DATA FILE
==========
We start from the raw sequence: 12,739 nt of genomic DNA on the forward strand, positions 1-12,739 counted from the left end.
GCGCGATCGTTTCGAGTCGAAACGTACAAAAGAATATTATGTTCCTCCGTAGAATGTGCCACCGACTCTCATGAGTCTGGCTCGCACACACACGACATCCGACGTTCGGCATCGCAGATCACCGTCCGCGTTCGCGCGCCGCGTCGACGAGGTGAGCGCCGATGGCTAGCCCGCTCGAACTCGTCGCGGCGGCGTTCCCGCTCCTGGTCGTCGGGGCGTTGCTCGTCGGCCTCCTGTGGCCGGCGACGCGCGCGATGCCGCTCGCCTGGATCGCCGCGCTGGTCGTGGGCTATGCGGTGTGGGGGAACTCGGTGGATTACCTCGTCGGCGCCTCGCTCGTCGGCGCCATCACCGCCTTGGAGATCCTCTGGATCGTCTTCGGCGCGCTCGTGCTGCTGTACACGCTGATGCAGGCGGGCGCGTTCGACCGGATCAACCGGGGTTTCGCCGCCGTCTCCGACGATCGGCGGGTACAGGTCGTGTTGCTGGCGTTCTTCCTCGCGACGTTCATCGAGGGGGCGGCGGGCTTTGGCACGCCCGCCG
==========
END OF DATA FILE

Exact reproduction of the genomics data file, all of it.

We start from the raw sequence: 12,739 nt of genomic DNA on the forward strand, positions 1-12,739 counted from the left end.
GCGCGATCGTTTCGAGTCGAAACGTACAAAAGAATATTATGTTCCTCCGTAGAATGTGCCACCGACTCTCATGAGTCTGGCTCGCACACACACGACATCCGACGTTCGGCATCGCAGATCACCGTCCGCGTTCGCGCGCCGCGTCGACGAGGTGAGCGCCGATGGCTAGCCCGCTCGAACTCGTCGCGGCGGCGTTCCCGCTCCTGGTCGTCGGGGCGTTGCTCGTCGGCCTCCTGTGGCCGGCGACGCGCGCGATGCCGCTCGCCTGGATCGCCGCGCTGGTCGTGGGCTATGCGGTGTGGGGGAACTCGGTGGATTACCTCGTCGGCGCCTCGCTCGTCGGCGCCATCACCGCCTTGGAGATCCTCTGGATCGTCTTCGGCGCGCTCGTGCTGCTGTACACGCTGATGCAGGCGGGCGCGTTCGACCGGATCAACCGGGGTTTCGCCGCCGTCTCCGACGATCGGCGGGTACAGGTCGTGTTGCTGGCGTTCTTCCTCGCGACGTTCATCGAGGGGGCGGCGGGCTTTGGCACGCCCGCCG